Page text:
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issue #04 (December 1981)
Our Far-Flung Readers
Although started entirely by San Francisco members, this magazine was always intended to be a Mensa-wide publication. Our objective is now being realized; at last count, we had over 100 out-of-SF subscribers, including 3 in foreign countries, and the rolls are increasing daily as the word spreads. A message to these intrepid pioneers: Now that you have been ecphorized as readers, we want to ecphorize you as contributors. This will help support a theory long held by the Editor -- that San Franciscans are not all as smart and sophisticated as they think they are.
In the October issue, "venerable wolf" Lupus Canus asked for a show of hands (so to speak) from people who scream while making love. The returns to date are entirely from alleged nonscreamers; maybe we have at last unearthed the Silent Majority. Or maybe it's just that people who make noise in bed don't reply to questionnaires. However, one reply - from a lady who signs herself "Bo Peepers" - contains the interesting observation that as men grow older they become more vocal, ultimately becoming what she calls "Old Yellers." We would welcome more data on this subject. Perhaps Lupus and Peepers would care to do some joint research, in the spirit of Isaiah 11:6.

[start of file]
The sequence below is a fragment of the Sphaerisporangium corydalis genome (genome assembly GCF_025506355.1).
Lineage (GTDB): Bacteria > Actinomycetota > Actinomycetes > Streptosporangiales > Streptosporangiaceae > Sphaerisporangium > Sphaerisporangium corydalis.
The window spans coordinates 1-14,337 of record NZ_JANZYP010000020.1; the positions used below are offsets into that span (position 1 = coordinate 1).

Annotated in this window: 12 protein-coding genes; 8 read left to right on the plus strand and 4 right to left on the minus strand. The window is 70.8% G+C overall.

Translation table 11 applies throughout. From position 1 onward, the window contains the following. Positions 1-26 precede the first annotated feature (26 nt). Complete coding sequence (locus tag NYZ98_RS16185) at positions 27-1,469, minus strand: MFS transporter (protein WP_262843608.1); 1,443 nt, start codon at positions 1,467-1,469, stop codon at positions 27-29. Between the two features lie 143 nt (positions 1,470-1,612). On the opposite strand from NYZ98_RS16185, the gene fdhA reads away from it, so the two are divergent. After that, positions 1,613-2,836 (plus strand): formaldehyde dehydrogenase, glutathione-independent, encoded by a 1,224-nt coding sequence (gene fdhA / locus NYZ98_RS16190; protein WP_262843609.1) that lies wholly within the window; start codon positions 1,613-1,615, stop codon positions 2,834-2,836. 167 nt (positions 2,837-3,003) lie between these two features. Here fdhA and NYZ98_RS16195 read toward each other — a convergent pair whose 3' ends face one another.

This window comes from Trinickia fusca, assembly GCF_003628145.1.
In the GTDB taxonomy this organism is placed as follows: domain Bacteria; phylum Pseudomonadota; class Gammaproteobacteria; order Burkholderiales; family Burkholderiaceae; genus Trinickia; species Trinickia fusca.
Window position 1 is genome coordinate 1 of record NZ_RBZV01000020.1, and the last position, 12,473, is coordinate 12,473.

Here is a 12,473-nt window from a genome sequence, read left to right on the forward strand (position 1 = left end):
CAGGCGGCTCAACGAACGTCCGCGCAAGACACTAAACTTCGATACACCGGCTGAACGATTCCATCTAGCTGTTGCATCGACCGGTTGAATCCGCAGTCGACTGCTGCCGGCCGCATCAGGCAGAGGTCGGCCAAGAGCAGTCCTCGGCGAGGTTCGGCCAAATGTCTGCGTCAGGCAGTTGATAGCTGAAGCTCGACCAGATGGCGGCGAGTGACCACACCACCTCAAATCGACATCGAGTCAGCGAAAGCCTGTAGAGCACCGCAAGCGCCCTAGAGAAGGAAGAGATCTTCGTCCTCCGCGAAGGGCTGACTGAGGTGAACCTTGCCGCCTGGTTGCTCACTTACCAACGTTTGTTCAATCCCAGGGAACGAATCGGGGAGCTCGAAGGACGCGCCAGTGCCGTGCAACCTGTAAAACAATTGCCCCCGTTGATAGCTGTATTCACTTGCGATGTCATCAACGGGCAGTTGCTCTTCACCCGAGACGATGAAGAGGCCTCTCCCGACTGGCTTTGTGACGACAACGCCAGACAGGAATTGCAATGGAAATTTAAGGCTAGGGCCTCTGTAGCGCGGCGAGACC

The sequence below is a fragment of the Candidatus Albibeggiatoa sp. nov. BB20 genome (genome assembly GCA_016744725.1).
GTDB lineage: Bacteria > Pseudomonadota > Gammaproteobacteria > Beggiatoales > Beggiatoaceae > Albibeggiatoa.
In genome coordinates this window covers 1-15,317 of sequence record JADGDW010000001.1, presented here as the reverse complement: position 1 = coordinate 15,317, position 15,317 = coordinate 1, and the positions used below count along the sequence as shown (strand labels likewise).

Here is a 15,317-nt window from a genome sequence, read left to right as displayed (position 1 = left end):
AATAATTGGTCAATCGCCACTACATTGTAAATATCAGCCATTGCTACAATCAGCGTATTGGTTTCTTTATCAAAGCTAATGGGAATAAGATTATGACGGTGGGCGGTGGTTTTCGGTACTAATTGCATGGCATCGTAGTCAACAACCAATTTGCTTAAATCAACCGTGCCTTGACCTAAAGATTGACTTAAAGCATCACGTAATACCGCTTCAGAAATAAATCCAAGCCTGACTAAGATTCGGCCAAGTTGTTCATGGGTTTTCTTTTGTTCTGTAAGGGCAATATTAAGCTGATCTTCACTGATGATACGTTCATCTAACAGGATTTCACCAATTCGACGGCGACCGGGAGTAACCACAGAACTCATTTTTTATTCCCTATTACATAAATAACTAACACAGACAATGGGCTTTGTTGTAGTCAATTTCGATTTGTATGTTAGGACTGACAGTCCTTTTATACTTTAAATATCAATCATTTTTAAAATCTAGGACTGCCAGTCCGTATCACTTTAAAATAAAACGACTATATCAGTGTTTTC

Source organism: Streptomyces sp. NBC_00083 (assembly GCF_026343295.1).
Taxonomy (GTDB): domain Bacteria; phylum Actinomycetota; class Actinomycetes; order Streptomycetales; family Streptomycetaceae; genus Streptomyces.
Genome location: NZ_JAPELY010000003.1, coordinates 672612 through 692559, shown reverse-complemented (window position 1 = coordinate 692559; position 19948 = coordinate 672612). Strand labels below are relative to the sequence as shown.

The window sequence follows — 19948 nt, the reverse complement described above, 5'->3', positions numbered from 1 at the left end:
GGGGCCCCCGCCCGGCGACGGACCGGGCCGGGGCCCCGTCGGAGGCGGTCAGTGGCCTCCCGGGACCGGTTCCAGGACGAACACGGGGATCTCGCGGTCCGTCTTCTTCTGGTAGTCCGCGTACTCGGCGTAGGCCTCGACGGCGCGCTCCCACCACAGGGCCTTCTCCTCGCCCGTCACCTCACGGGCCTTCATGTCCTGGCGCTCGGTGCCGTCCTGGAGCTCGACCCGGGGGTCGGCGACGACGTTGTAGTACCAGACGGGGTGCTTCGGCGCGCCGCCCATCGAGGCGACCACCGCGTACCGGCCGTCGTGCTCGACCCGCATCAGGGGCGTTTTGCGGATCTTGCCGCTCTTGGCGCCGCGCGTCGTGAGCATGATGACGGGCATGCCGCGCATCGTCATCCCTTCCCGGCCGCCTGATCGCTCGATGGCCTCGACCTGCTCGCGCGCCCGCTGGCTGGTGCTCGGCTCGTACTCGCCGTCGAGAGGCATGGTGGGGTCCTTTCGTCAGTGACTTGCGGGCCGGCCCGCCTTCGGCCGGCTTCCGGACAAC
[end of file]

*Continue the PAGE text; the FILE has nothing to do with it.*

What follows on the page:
When a sentence ends in a quotation, typographical tradition shoves the final period inside the quotes even though it belongs to the sentence as a whole. This form is correct." This form is "incorrect". The same holds for commas; to punctuate correctly," stuff them inside. All this may seen like the caviling of a grammicaster (a 'mean verbal pedant' - see last month's article on Johnson's Dictionary); but it is taken seriously in the publishing biz. What happens when the intrusive period or comma encounters another punctuation mark, already properly residing at the end of the quote? You say "Aha!," and torn to pages 58-68 of A Handbook for Scholars by Mary-Claire van Leunen (Knopf, 1978), where all is revealed. This remarkable treatise starts with general principles, carries the reader through a 7-step algorithm for shifting and eliding various combinations of dashes, semicolons, etc., culminates in a grand chart of 124 possible formations, and ends with a discussion of "dicey situations." Rest well, Gentle Readers; we have waded through it, and will do our best to toe the line (nevertheless, you might well exclaim, "Why bother to ask the question 'What is correct?'?"!).
Various mnemonic alphabets are used to spell names over the telephone; the standard nowadays is A as in alpha, B as in bravo, etc. However, it is said that an eccentric Mensan named W. Casey has devised his own standard. When asked to spell cut his name, he shouts "W. Casey - that's W as in why, C as in cue, A as in are, S as in see, E as in eye, Y as in you! " When rattled off rapidfire, it invariably brings the desired response: "Say that again, please?"